2. Immune thrombocytopenia (ITP): ITP is a very complex and heterogeneous disease. Although many treatment options exist for adult patients with ITP, pregnancy offers a unique challenge in terms of minimizing the fetal-maternal risk. Usually, an intervention is not necessary unless the platelet counts drop below 20 to 30 x 10^9/L in the first two trimesters or if thrombocytopenia is complicated with bleeding, regardless of the platelet count. Treatment in the third trimester depends on the mode of delivery and candidacy for epidural anesthesia.[6] Corticosteroids are usually the first line of treatment in pregnant patients with a response time of 3 to 7 days.[34] They are associated with minimal risk of fetal orofacial cleft palate if started in the first trimester and may lead to maternal diabetes, weight gain, and hypertension if started in the third trimester.[36][6][5] A single dose of intravenous immunoglobulins (IVIG) at 1000mg/kg, can lead to a rapid rise in platelets within 24 hours. However, the response lasts only for 2 to 3 weeks. One more dose can be repeated either alone or in combination with steroids if unable to achieve the desired response.[34] It is associated with a small risk of renal tubular acidosis and thrombosis.[34] Anti-D, rituximab, and thrombopoietin receptor agonists have been classified as category C by the FDA.[5] Rituximab has been used safely during pregnancy, with minimal complications to the mother. There are reports of transient neonatal B-cell lymphopenia with the use of rituximab, which resolves by six months of age.[37] Splenectomy can be done safely via a laparoscopic approach in the second and third trimester of pregnancy. However, it is rarely pursued in the modern era and is reserved for patients refractory to medical management.[5][34] Other medical options include azathioprine and cyclosporine. The use of chemotherapeutic agents like cyclophosphamide, vincristine, etc. are usually discouraged in pregnant patients.[38] Mycophenolate mofetil is contraindicated in pregnancy due to teratogenic effects on the fetus.[38]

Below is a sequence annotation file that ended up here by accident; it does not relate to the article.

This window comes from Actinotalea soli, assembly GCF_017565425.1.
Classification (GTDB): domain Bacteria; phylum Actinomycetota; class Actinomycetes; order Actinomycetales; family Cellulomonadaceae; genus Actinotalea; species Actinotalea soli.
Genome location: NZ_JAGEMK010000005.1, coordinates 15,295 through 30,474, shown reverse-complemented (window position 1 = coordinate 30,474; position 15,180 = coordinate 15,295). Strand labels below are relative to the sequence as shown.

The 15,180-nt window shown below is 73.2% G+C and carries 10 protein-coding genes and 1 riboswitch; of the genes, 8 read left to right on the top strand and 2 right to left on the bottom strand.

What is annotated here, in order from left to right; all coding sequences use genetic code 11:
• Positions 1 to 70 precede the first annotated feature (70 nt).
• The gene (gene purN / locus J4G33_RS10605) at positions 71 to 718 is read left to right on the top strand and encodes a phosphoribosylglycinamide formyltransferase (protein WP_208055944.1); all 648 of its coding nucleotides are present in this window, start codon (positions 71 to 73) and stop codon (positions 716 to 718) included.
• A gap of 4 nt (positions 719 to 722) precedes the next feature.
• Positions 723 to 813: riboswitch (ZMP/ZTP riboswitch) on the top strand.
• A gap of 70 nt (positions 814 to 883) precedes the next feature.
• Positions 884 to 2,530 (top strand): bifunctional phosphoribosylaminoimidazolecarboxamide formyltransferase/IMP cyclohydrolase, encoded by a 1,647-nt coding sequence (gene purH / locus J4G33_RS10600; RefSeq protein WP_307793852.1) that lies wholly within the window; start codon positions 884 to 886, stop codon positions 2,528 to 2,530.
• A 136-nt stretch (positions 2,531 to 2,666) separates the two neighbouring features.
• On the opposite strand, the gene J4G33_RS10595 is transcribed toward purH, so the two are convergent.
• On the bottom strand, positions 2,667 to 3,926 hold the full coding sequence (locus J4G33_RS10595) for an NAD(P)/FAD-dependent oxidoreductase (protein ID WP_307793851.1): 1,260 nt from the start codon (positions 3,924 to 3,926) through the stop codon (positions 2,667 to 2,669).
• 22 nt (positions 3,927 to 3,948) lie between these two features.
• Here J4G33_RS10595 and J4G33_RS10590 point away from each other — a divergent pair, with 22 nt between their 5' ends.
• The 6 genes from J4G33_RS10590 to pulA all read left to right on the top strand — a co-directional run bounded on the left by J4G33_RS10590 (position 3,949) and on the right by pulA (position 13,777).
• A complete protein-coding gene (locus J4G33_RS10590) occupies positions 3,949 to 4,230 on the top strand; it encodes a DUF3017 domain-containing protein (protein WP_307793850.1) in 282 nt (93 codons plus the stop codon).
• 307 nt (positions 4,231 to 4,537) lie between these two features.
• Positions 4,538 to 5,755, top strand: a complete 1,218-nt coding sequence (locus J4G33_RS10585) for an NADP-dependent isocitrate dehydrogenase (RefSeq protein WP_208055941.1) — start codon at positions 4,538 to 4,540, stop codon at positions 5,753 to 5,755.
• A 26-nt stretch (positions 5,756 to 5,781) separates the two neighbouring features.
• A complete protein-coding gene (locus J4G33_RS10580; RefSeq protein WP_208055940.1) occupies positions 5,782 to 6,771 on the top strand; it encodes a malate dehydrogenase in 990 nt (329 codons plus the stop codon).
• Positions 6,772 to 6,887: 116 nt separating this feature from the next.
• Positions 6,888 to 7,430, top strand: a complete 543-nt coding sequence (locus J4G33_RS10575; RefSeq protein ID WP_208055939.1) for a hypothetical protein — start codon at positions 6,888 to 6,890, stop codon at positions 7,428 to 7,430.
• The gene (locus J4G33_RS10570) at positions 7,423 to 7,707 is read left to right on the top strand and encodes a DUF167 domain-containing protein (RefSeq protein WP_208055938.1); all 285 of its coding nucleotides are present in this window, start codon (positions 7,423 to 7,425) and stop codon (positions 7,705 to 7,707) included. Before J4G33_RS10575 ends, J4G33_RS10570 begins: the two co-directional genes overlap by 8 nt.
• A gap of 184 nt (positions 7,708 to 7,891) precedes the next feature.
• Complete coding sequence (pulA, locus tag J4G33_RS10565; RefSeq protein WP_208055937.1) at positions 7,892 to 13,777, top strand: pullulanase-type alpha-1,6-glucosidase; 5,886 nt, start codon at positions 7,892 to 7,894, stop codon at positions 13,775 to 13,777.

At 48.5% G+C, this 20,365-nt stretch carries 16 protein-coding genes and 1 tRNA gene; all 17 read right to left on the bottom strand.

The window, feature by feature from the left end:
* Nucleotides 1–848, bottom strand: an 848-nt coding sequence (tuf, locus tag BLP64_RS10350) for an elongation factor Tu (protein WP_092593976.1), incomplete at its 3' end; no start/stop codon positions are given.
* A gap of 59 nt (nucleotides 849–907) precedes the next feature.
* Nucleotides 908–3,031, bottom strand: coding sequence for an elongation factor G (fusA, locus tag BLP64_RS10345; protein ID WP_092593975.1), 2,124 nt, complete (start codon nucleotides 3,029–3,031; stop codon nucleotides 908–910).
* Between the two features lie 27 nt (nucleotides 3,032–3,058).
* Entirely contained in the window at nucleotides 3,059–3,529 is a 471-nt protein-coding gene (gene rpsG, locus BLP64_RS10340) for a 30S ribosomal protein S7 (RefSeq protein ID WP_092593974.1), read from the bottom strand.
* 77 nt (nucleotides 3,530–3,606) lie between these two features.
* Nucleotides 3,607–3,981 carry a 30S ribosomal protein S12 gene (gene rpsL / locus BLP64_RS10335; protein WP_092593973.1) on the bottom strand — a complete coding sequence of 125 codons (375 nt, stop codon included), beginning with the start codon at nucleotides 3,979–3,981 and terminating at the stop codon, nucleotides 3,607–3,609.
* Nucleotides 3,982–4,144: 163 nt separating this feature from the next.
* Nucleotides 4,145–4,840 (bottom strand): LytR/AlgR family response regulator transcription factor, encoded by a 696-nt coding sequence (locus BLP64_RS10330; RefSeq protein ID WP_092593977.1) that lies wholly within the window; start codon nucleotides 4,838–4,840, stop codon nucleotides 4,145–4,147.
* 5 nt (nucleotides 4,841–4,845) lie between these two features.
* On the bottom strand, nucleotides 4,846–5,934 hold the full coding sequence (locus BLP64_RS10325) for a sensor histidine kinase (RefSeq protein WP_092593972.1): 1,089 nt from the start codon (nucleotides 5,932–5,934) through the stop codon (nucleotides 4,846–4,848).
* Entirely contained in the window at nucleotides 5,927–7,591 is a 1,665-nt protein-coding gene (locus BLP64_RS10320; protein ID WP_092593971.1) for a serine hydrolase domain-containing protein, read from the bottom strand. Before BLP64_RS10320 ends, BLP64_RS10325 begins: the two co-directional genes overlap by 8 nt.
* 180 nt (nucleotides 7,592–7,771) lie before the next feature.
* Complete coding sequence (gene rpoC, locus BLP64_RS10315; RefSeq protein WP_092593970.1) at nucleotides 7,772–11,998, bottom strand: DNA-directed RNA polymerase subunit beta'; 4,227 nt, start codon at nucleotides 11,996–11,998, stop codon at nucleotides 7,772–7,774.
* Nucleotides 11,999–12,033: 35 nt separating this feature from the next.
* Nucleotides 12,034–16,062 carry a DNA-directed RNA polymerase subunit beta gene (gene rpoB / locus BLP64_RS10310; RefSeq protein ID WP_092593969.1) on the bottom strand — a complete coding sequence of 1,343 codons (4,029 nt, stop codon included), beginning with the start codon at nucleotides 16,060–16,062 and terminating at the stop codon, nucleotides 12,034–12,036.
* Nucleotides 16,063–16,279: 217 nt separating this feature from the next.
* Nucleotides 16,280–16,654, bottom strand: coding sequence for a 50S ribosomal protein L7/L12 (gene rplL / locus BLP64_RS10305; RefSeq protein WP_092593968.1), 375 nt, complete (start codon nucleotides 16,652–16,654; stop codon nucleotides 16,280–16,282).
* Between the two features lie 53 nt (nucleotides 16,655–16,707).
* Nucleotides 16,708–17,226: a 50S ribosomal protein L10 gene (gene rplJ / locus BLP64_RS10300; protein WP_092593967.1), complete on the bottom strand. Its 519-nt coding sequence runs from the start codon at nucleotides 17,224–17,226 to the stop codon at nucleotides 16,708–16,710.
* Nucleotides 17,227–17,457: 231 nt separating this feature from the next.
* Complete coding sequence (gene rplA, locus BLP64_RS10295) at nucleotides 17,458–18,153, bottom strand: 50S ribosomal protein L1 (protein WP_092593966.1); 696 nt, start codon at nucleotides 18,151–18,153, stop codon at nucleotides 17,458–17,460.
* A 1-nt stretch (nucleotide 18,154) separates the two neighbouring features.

3. Thrombotic Microangiopathy: The management of TMA in pregnancy focuses on the antecedent cause. The thrombocytopenia is a consequence of the TMA and hence improves with the resolution of the underlying condition. It is critical to differentiate between the pregnancy-specific TMA (PEC/HELLP/AFLP), and non-pregnancy specific TMA as the management of the two conditions is very different. 
    • PEC/HELLP syndrome/AFLP: The goal of treatment is the delivery of the fetus, with supportive care provided for the management of the underlying condition.[38]
    • TTP: prompt initiation of plasma exchange helps remove the inhibitor to ADAMTS-13 and supply the patients with fresh plasma to restore the function of ADAMTS-13, resolve hemolysis.[32] Eventually, anti-inhibitor therapy is initiated to reduce the inhibitor activity. Up to 25% of patients presenting with TTP in adulthood have congenital absence of ADAMTS-13 (Upshaw-Schulman syndrome).[16] In such patients, anti-inhibitor therapy has no role. Such patients should receive periodic infusions of plasma.[39] Trials regarding a recombinant ADAMTS-13 are underway to circumvent the need for plasma infusions.[39] Caplacizumab (CABLIVI) was approved by the FDA in 2019 for the treatment of adult patients with acquired TTP, in combination with plasma exchange and immunosuppressive therapy. It is a von Willebrand factor (vWF)-directed antibody fragment targets the A1-domain of vWF, and inhibits the interaction between vWF and platelets, thereby reducing both vWF-mediated platelet adhesion and platelet consumption. Its safety in pregnancy has not been established and increases the risk of hemorrhage in both mother and fetus.[40]